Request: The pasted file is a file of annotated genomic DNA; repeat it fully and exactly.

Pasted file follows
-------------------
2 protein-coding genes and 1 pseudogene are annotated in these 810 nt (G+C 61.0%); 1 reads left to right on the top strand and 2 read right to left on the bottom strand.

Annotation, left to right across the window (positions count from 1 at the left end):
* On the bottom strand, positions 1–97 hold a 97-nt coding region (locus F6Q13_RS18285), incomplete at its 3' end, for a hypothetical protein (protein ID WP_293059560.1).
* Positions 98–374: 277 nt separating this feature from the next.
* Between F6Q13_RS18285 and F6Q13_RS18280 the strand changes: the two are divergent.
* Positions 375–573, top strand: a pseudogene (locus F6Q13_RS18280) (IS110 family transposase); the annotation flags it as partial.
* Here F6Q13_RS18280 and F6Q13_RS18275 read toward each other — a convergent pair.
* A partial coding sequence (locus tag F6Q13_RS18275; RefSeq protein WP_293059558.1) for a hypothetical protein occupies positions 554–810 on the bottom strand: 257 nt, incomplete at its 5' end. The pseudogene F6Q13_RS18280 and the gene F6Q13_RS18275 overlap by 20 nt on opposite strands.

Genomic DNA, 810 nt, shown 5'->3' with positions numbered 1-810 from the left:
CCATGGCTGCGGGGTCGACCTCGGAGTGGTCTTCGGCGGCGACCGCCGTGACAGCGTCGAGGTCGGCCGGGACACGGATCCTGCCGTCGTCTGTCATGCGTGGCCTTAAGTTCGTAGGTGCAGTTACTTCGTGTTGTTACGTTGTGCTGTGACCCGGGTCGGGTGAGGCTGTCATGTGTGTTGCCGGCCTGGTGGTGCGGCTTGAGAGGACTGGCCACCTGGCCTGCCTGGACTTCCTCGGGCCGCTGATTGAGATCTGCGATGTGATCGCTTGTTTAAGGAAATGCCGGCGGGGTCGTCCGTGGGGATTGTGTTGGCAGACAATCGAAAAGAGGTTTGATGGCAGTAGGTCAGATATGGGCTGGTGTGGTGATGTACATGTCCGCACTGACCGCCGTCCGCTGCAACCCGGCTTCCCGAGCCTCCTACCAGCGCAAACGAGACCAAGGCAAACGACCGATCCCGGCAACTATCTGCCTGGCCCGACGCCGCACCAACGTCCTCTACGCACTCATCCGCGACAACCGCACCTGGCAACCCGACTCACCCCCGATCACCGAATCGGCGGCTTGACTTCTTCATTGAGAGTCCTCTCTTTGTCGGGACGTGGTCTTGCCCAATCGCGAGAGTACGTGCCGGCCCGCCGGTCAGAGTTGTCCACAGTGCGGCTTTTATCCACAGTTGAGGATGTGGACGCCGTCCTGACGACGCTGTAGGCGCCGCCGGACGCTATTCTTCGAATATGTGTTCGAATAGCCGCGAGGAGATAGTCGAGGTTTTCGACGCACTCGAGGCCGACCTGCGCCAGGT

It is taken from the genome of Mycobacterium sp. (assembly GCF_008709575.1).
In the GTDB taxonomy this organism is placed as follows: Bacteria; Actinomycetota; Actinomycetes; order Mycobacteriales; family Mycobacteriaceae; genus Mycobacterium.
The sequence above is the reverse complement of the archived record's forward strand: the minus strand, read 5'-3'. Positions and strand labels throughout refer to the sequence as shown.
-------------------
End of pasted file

2 protein-coding genes and 1 pseudogene are annotated in these 810 nt (G+C 61.0%); 1 reads left to right on the top strand and 2 read right to left on the bottom strand.

Annotation, left to right across the window (positions count from 1 at the left end):
* On the bottom strand, positions 1–97 hold a 97-nt coding region (locus F6Q13_RS18285), incomplete at its 3' end, for a hypothetical protein (protein ID WP_293059560.1).
* Positions 98–374: 277 nt separating this feature from the next.
* Between F6Q13_RS18285 and F6Q13_RS18280 the strand changes: the two are divergent.
* Positions 375–573, top strand: a pseudogene (locus F6Q13_RS18280) (IS110 family transposase); the annotation flags it as partial.
* Here F6Q13_RS18280 and F6Q13_RS18275 read toward each other — a convergent pair.
* A partial coding sequence (locus tag F6Q13_RS18275; RefSeq protein WP_293059558.1) for a hypothetical protein occupies positions 554–810 on the bottom strand: 257 nt, incomplete at its 5' end. The pseudogene F6Q13_RS18280 and the gene F6Q13_RS18275 overlap by 20 nt on opposite strands.

Genomic DNA, 810 nt, shown 5'->3' with positions numbered 1-810 from the left:
CCATGGCTGCGGGGTCGACCTCGGAGTGGTCTTCGGCGGCGACCGCCGTGACAGCGTCGAGGTCGGCCGGGACACGGATCCTGCCGTCGTCTGTCATGCGTGGCCTTAAGTTCGTAGGTGCAGTTACTTCGTGTTGTTACGTTGTGCTGTGACCCGGGTCGGGTGAGGCTGTCATGTGTGTTGCCGGCCTGGTGGTGCGGCTTGAGAGGACTGGCCACCTGGCCTGCCTGGACTTCCTCGGGCCGCTGATTGAGATCTGCGATGTGATCGCTTGTTTAAGGAAATGCCGGCGGGGTCGTCCGTGGGGATTGTGTTGGCAGACAATCGAAAAGAGGTTTGATGGCAGTAGGTCAGATATGGGCTGGTGTGGTGATGTACATGTCCGCACTGACCGCCGTCCGCTGCAACCCGGCTTCCCGAGCCTCCTACCAGCGCAAACGAGACCAAGGCAAACGACCGATCCCGGCAACTATCTGCCTGGCCCGACGCCGCACCAACGTCCTCTACGCACTCATCCGCGACAACCGCACCTGGCAACCCGACTCACCCCCGATCACCGAATCGGCGGCTTGACTTCTTCATTGAGAGTCCTCTCTTTGTCGGGACGTGGTCTTGCCCAATCGCGAGAGTACGTGCCGGCCCGCCGGTCAGAGTTGTCCACAGTGCGGCTTTTATCCACAGTTGAGGATGTGGACGCCGTCCTGACGACGCTGTAGGCGCCGCCGGACGCTATTCTTCGAATATGTGTTCGAATAGCCGCGAGGAGATAGTCGAGGTTTTCGACGCACTCGAGGCCGACCTGCGCCAGGT

It is taken from the genome of Mycobacterium sp. (assembly GCF_008709575.1).
In the GTDB taxonomy this organism is placed as follows: Bacteria; Actinomycetota; Actinomycetes; order Mycobacteriales; family Mycobacteriaceae; genus Mycobacterium.
The sequence above is the reverse complement of the archived record's forward strand: the minus strand, read 5'-3'. Positions and strand labels throughout refer to the sequence as shown.